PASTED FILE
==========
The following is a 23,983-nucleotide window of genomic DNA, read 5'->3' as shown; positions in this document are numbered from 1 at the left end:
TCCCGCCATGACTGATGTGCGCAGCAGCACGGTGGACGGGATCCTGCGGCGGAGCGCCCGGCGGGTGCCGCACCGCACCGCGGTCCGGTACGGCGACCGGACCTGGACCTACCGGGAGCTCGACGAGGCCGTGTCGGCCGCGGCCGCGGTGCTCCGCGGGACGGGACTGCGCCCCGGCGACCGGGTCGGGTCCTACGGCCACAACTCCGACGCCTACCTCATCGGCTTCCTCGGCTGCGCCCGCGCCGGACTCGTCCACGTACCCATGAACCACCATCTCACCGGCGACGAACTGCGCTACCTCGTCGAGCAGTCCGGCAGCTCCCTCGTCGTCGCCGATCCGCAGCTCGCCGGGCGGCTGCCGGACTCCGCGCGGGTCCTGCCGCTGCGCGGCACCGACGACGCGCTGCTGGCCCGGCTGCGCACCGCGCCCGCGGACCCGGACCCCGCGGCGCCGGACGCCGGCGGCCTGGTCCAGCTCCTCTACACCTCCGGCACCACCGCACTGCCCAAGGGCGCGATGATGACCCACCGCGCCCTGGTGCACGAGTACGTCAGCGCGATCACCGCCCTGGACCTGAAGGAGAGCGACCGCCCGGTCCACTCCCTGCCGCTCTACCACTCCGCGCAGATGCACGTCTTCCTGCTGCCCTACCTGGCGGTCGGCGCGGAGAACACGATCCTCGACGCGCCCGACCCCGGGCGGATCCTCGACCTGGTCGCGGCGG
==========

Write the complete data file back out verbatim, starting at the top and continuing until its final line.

The following is a 23,983-nucleotide window of genomic DNA, read 5'->3' as shown; positions in this document are numbered from 1 at the left end:
TCCCGCCATGACTGATGTGCGCAGCAGCACGGTGGACGGGATCCTGCGGCGGAGCGCCCGGCGGGTGCCGCACCGCACCGCGGTCCGGTACGGCGACCGGACCTGGACCTACCGGGAGCTCGACGAGGCCGTGTCGGCCGCGGCCGCGGTGCTCCGCGGGACGGGACTGCGCCCCGGCGACCGGGTCGGGTCCTACGGCCACAACTCCGACGCCTACCTCATCGGCTTCCTCGGCTGCGCCCGCGCCGGACTCGTCCACGTACCCATGAACCACCATCTCACCGGCGACGAACTGCGCTACCTCGTCGAGCAGTCCGGCAGCTCCCTCGTCGTCGCCGATCCGCAGCTCGCCGGGCGGCTGCCGGACTCCGCGCGGGTCCTGCCGCTGCGCGGCACCGACGACGCGCTGCTGGCCCGGCTGCGCACCGCGCCCGCGGACCCGGACCCCGCGGCGCCGGACGCCGGCGGCCTGGTCCAGCTCCTCTACACCTCCGGCACCACCGCACTGCCCAAGGGCGCGATGATGACCCACCGCGCCCTGGTGCACGAGTACGTCAGCGCGATCACCGCCCTGGACCTGAAGGAGAGCGACCGCCCGGTCCACTCCCTGCCGCTCTACCACTCCGCGCAGATGCACGTCTTCCTGCTGCCCTACCTGGCGGTCGGCGCGGAGAACACGATCCTCGACGCGCCCGACCCCGGGCGGATCCTCGACCTGGTCGCGGCGG